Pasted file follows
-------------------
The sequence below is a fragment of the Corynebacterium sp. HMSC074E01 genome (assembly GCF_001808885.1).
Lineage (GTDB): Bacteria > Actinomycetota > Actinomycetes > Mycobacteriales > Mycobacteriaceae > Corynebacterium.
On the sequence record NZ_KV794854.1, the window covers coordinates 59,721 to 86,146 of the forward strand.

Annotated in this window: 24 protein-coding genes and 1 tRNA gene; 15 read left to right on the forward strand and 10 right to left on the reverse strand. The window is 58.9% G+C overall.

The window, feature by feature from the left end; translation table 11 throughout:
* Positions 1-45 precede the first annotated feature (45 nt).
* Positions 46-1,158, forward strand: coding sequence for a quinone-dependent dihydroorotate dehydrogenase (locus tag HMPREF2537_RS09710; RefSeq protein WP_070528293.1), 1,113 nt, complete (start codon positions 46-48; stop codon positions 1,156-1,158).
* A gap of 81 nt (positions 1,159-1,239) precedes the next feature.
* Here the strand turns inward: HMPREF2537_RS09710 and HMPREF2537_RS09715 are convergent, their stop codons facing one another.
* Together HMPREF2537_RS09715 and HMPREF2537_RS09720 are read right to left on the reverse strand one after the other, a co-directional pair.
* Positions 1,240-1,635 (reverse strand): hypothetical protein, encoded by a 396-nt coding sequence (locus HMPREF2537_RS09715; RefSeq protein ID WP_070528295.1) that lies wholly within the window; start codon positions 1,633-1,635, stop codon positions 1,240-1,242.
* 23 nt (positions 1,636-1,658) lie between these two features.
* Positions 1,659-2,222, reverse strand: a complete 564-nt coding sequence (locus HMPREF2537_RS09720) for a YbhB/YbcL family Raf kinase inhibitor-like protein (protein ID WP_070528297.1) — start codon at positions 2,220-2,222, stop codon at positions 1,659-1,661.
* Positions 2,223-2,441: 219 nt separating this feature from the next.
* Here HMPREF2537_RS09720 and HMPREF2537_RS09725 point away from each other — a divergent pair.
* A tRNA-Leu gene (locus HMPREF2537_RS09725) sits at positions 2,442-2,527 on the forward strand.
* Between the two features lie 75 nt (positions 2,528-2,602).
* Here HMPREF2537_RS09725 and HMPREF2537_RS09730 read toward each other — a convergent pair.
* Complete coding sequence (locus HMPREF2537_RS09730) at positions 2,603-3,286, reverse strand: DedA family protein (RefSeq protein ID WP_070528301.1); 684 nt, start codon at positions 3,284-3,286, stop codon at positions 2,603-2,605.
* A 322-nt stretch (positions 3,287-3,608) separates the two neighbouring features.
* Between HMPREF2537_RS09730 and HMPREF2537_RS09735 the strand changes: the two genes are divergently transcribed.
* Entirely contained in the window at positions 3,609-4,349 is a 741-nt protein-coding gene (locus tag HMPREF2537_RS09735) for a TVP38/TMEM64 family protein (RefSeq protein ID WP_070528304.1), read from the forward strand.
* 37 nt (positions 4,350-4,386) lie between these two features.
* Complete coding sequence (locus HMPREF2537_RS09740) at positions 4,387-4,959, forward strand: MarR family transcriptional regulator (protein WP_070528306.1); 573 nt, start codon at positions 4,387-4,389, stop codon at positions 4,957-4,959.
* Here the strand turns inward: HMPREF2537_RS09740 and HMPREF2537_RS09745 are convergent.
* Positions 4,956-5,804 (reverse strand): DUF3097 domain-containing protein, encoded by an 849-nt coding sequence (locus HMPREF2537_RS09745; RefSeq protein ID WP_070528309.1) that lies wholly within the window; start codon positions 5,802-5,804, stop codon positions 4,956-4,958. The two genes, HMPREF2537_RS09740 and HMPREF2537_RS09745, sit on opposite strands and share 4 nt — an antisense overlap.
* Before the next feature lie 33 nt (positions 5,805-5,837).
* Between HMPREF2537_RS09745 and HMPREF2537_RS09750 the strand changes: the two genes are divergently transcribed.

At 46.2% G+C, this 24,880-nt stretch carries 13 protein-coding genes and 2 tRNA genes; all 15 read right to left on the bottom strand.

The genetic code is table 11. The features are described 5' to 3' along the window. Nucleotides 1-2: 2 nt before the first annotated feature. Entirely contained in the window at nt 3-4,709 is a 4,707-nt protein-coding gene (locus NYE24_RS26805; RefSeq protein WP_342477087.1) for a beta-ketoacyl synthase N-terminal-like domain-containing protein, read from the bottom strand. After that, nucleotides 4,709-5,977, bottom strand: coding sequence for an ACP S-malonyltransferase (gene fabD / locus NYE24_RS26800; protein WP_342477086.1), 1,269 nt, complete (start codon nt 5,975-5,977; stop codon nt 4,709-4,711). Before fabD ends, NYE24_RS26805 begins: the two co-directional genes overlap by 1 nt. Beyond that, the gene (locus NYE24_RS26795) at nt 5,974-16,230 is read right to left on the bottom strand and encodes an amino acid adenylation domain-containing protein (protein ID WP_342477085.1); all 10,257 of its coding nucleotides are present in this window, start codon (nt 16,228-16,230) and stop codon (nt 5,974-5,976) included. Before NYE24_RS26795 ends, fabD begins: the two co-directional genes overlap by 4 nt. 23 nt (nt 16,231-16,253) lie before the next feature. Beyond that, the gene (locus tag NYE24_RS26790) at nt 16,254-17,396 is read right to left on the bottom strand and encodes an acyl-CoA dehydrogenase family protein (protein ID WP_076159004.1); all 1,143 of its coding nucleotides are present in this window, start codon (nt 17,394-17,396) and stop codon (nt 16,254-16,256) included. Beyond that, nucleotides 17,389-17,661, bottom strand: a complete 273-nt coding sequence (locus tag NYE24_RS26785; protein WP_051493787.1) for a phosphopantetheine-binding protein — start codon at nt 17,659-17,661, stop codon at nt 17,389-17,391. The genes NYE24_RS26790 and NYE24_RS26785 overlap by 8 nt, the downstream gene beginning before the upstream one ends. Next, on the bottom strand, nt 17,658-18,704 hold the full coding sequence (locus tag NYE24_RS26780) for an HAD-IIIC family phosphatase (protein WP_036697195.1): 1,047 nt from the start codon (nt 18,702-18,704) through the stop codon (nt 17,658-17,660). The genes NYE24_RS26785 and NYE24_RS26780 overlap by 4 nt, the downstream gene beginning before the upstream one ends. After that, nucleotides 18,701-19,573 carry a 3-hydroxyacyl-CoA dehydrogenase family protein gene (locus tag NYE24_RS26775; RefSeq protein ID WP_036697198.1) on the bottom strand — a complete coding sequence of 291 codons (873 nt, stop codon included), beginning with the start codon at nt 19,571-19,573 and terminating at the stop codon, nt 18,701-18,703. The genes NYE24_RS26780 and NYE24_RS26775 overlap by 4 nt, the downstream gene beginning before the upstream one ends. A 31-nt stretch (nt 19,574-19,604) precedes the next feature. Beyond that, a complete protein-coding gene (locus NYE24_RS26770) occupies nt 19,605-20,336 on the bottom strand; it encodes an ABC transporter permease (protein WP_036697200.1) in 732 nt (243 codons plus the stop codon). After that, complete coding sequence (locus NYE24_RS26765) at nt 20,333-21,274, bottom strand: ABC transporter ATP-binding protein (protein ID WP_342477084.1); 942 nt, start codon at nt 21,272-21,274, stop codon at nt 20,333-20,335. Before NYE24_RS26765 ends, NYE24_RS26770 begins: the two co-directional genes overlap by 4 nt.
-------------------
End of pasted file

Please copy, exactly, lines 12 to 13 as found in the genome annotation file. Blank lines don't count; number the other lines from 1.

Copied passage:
* 23 nt (positions 1,636-1,658) lie between these two features.
* Positions 1,659-2,222, reverse strand: a complete 564-nt coding sequence (locus HMPREF2537_RS09720) for a YbhB/YbcL family Raf kinase inhibitor-like protein (protein ID WP_070528297.1) — start codon at positions 2,220-2,222, stop codon at positions 1,659-1,661.